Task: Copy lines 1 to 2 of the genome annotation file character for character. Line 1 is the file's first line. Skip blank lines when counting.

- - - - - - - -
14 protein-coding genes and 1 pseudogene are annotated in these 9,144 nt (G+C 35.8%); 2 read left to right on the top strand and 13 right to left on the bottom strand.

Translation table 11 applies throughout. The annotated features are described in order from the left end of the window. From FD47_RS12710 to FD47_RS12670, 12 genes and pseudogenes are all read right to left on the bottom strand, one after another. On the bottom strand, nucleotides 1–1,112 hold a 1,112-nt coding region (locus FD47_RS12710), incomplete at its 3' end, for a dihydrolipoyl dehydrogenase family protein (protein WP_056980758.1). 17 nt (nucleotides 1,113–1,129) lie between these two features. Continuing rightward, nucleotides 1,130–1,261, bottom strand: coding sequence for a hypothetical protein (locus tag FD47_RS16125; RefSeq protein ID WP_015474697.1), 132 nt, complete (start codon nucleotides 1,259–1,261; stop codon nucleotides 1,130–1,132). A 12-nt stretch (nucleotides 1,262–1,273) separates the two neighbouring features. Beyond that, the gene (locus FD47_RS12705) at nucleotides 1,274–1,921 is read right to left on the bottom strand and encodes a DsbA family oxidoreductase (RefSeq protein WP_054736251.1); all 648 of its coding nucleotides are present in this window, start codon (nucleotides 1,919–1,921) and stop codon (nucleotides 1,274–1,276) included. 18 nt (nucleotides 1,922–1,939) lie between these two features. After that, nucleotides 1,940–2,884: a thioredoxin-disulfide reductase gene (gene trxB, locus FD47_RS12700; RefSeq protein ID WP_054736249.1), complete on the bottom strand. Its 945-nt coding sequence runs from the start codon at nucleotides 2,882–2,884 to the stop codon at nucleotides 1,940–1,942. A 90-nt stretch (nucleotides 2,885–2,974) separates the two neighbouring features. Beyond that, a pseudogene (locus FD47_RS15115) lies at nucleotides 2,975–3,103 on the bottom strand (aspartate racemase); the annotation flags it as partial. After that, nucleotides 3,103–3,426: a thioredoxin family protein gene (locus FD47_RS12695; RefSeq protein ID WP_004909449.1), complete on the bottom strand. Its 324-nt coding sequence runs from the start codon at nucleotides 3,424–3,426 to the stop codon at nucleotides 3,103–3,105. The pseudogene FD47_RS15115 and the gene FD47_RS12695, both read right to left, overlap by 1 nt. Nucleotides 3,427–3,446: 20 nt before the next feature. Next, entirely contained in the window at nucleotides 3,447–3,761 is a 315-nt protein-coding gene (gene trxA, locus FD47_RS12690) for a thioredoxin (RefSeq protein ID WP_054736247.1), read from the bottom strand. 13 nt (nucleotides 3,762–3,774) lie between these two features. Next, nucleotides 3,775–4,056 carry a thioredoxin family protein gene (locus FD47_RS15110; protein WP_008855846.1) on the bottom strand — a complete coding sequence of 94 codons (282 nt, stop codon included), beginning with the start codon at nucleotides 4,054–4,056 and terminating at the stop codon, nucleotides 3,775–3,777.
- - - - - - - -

14 protein-coding genes and 1 pseudogene are annotated in these 9,144 nt (G+C 35.8%); 2 read left to right on the top strand and 13 right to left on the bottom strand.

Translation table 11 applies throughout. The annotated features are described in order from the left end of the window. From FD47_RS12710 to FD47_RS12670, 12 genes and pseudogenes are all read right to left on the bottom strand, one after another. On the bottom strand, nucleotides 1–1,112 hold a 1,112-nt coding region (locus FD47_RS12710), incomplete at its 3' end, for a dihydrolipoyl dehydrogenase family protein (protein WP_056980758.1). 17 nt (nucleotides 1,113–1,129) lie between these two features. Continuing rightward, nucleotides 1,130–1,261, bottom strand: coding sequence for a hypothetical protein (locus tag FD47_RS16125; RefSeq protein ID WP_015474697.1), 132 nt, complete (start codon nucleotides 1,259–1,261; stop codon nucleotides 1,130–1,132). A 12-nt stretch (nucleotides 1,262–1,273) separates the two neighbouring features. Beyond that, the gene (locus FD47_RS12705) at nucleotides 1,274–1,921 is read right to left on the bottom strand and encodes a DsbA family oxidoreductase (RefSeq protein WP_054736251.1); all 648 of its coding nucleotides are present in this window, start codon (nucleotides 1,919–1,921) and stop codon (nucleotides 1,274–1,276) included. 18 nt (nucleotides 1,922–1,939) lie between these two features. After that, nucleotides 1,940–2,884: a thioredoxin-disulfide reductase gene (gene trxB, locus FD47_RS12700; RefSeq protein ID WP_054736249.1), complete on the bottom strand. Its 945-nt coding sequence runs from the start codon at nucleotides 2,882–2,884 to the stop codon at nucleotides 1,940–1,942. A 90-nt stretch (nucleotides 2,885–2,974) separates the two neighbouring features. Beyond that, a pseudogene (locus FD47_RS15115) lies at nucleotides 2,975–3,103 on the bottom strand (aspartate racemase); the annotation flags it as partial. After that, nucleotides 3,103–3,426: a thioredoxin family protein gene (locus FD47_RS12695; RefSeq protein ID WP_004909449.1), complete on the bottom strand. Its 324-nt coding sequence runs from the start codon at nucleotides 3,424–3,426 to the stop codon at nucleotides 3,103–3,105. The pseudogene FD47_RS15115 and the gene FD47_RS12695, both read right to left, overlap by 1 nt. Nucleotides 3,427–3,446: 20 nt before the next feature. Next, entirely contained in the window at nucleotides 3,447–3,761 is a 315-nt protein-coding gene (gene trxA, locus FD47_RS12690) for a thioredoxin (RefSeq protein ID WP_054736247.1), read from the bottom strand. 13 nt (nucleotides 3,762–3,774) lie between these two features. Next, nucleotides 3,775–4,056 carry a thioredoxin family protein gene (locus FD47_RS15110; protein WP_008855846.1) on the bottom strand — a complete coding sequence of 94 codons (282 nt, stop codon included), beginning with the start codon at nucleotides 4,054–4,056 and terminating at the stop codon, nucleotides 3,775–3,777.